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Writing Industry Reports

Writing Industry Reports

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Writing Industry Reports

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  1. Writing Industry Reports A guide

  2. Use all of the following subheadings within the Industry Analysis (followed by sufficient and well cited analysis): • Industry Size and Growth Trends • Maturity of the Industry • External Economic Factors and their Effect on the Industry • Seasonality • Technological Factors • Regulatory, Political, and Legal Concerns • Competitive Environment and Changes in the Competitive Environment Common Headings

  3. Key Challenges Facing the Industry • Use articles and other published sources of information such as industry trade publications. You may supplement these sources with interviews by your supervisor and other managers in your company and with websites. Use correct APA format to document your sources Common Headings

  4. Questions

  5. Analyzing Case Studies A guide

  6. Read the Case No one can analyze a case after reading it only one time, or even worse, doing the analysis during the first reading of the case. You should read through the case once just to get an understanding of the nature of the case. During the second reading, you can begin to structure and classify the issues as they appear. A truly comprehensive case analysis will probably require at least three readings. General Guidelines

  7. Searching for the Answer Don’t get trapped into thinking the “answer” to the case is hidden somewhere in the case text. There is never a single answer to a case just as there is never a single management strategy that is appropriate for all situations. Each case is unique. Looking for tricks or shortcuts is not appropriate. General Guidelines

  8. Role Playing Make an effort to put yourself in the shoes of the decision maker in the case. The use of role-playing as part of the analysis can be very useful. It helps you gain some feeling for the perspective of the key parties at the time the case took place. After you have done several analyses, you will likely come up with your own additional procedures or guidelines that assist you with this process. General Guidelines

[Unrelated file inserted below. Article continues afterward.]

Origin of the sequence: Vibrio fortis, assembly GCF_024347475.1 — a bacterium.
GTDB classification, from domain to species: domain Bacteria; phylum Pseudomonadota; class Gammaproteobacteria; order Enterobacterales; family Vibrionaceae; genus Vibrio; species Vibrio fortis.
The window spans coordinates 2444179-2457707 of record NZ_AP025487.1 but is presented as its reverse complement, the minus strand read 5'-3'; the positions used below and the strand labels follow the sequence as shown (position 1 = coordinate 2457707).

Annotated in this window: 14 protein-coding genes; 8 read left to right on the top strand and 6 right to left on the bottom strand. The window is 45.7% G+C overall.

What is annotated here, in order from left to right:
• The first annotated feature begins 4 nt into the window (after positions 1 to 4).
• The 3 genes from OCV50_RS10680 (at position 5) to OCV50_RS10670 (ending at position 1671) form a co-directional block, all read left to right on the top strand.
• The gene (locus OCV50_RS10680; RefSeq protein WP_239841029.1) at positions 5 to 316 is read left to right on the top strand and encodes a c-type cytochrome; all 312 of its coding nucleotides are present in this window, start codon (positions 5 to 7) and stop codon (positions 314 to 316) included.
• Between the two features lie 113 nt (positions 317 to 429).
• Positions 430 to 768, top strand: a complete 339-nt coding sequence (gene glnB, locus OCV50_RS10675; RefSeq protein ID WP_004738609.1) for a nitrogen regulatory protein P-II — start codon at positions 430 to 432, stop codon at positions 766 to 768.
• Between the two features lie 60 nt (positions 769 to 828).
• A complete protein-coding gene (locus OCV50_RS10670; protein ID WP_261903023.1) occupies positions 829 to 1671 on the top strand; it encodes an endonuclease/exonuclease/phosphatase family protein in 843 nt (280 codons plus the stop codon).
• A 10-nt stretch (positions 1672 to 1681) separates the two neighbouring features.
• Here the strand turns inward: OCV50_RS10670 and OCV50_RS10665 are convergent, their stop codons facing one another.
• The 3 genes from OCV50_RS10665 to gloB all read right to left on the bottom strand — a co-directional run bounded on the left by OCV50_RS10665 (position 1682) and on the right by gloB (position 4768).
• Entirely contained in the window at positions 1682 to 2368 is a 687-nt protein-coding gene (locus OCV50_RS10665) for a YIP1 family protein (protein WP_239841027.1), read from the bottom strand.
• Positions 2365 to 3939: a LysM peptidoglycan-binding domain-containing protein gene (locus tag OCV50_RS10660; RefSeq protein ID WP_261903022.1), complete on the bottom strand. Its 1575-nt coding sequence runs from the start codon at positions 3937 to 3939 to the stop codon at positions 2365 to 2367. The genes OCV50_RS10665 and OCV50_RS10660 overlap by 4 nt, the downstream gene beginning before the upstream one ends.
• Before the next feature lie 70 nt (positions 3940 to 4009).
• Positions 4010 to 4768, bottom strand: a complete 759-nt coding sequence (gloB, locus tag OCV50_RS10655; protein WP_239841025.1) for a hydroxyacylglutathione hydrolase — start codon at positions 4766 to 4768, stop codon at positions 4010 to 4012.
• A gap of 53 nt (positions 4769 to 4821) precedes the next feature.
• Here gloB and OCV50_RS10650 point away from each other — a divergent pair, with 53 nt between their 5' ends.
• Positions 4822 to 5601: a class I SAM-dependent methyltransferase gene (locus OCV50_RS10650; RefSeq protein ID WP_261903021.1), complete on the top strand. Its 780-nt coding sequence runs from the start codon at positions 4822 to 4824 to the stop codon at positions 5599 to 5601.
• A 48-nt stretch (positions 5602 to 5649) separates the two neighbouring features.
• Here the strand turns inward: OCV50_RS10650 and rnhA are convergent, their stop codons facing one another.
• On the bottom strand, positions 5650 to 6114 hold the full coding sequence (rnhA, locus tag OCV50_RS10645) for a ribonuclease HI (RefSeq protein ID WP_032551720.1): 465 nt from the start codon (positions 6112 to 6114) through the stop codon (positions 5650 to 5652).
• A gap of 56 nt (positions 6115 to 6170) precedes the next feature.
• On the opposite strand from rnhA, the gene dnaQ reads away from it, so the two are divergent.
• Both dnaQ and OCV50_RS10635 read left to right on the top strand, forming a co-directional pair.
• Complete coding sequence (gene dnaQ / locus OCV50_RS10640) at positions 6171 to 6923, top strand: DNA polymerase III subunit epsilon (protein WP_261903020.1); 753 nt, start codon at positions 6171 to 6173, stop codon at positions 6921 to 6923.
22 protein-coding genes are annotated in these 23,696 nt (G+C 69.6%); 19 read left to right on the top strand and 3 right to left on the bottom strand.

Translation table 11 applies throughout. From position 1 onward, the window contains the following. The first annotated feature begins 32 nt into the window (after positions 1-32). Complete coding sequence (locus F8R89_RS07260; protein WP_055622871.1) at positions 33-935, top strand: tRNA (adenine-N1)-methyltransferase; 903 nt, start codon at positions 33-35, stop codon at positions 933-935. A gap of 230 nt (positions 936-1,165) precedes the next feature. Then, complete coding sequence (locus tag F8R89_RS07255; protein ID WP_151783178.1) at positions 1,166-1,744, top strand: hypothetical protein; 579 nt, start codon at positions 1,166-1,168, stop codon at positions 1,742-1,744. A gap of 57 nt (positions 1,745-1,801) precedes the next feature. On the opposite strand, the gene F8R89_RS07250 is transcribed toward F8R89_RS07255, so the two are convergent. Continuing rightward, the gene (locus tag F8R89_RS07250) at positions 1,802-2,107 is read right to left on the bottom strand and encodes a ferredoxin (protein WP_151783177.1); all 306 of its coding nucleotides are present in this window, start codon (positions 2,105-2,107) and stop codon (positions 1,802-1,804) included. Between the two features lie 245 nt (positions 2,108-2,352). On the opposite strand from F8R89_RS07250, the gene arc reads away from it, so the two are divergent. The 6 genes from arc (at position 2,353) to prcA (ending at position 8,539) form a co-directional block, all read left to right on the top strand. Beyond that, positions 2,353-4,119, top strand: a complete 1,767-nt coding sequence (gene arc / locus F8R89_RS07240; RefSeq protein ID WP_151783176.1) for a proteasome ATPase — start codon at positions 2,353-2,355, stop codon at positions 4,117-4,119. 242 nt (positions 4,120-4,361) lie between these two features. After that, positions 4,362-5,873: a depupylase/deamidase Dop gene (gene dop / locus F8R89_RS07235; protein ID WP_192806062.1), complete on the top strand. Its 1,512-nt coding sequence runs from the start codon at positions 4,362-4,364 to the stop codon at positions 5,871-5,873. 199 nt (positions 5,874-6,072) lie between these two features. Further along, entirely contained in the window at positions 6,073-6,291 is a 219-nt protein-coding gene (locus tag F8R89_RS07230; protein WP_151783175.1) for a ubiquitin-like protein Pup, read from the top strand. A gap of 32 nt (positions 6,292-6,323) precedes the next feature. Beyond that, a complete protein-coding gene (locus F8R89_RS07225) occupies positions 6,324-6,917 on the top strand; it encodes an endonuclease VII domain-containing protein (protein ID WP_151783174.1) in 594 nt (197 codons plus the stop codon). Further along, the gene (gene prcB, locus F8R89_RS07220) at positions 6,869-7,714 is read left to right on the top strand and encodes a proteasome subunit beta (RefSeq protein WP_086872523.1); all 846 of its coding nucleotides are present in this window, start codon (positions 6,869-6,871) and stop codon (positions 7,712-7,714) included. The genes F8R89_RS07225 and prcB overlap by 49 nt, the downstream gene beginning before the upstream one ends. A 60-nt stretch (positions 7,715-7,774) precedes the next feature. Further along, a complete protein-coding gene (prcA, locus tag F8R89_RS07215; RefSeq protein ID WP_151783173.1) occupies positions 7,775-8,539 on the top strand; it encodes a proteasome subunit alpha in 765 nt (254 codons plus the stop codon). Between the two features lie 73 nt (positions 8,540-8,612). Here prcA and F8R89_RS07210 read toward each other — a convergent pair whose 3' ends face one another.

9. Step 1 - Situational Analysis • Step 2 - Assumptions and Missing Information • Step 3 - Problem Definition • Step 4 - Development of Alternatives • Step 5 - Evaluation of Alternatives & Recommendations • And Finally – Write your report on the case Analyzing a Case

  10. The process of assessing a situation is widely accomplished through the use of SWOT Analysis (strengths, weaknesses, opportunities and threats). Specifically you should try to answer Is the plan current? Do the key parties understand and utilize it? Was it developed with input from all levels of the organization? The organization’s financial condition may also present strengths and weaknesses. Is it in a solid position, and does it have, or can it acquire, needed funds at a reasonable cost of capital? Other possible strengths and weaknesses might include managerial expertise, human resources, product reputation and customer loyalty, patents and trademarks, age and capacity of production facilities, channel relationships, and promotional programs (sales force, advertising program, publicity, and sales promotion efforts). These are all issues that we want to consider in terms of both the present state of the firm and identifiable trends. Situational Analysis

  11. As with life, it is neither possible nor realistic for cases to contain all the information a decision maker might wish to have available. Usually a decision maker has only bits and pieces of information. He or she must either fill in the gaps, or make the decision that the information is not critical, fairly predictable, or simply too costly and time-consuming to justify collecting for the decision at hand. Some of the information that is not available can be addressed through assumptions. • It is critical that these assumptions be realistic and clearly identified before and during the case analysis. • This list should contain only those items that will be truly useful in enhancing the quality of the decisions made. • It should not be a list of things that would be interesting to know. Assumptions and Missing Information